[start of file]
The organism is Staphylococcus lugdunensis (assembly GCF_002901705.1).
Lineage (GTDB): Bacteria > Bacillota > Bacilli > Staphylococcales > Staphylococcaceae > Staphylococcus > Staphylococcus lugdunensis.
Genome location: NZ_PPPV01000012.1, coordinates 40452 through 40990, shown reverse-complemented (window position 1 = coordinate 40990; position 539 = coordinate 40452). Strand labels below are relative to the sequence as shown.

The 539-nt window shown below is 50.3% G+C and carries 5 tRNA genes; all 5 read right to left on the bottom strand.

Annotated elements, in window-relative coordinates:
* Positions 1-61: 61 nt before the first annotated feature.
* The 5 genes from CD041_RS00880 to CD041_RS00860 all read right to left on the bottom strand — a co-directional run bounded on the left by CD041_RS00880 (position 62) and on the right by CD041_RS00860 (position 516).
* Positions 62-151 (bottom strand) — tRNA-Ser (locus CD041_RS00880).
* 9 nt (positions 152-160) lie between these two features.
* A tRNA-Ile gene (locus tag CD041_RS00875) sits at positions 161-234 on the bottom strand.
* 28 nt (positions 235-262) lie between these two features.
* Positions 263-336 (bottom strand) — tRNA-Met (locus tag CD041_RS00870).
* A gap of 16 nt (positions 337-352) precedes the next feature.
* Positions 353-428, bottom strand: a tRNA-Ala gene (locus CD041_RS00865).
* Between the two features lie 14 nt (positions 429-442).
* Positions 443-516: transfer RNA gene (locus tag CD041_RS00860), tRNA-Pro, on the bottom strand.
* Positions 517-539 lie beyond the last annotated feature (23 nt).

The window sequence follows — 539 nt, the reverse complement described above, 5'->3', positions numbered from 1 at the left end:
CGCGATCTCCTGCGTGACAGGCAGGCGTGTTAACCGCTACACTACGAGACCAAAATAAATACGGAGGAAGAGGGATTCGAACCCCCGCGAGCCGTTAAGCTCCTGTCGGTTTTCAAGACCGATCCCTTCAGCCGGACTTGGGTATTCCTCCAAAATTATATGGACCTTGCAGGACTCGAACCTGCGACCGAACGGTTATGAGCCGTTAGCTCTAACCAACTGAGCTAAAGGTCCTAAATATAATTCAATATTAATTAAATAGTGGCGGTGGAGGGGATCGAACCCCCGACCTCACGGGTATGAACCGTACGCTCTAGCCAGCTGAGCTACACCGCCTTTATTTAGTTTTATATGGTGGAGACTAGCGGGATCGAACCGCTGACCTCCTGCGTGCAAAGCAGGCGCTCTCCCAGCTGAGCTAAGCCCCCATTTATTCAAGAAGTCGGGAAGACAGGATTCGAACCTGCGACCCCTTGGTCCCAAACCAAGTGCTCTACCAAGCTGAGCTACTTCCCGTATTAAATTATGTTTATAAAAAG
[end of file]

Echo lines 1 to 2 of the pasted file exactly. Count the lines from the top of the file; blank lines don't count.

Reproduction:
The organism is Staphylococcus lugdunensis (assembly GCF_002901705.1).
Lineage (GTDB): Bacteria > Bacillota > Bacilli > Staphylococcales > Staphylococcaceae > Staphylococcus > Staphylococcus lugdunensis.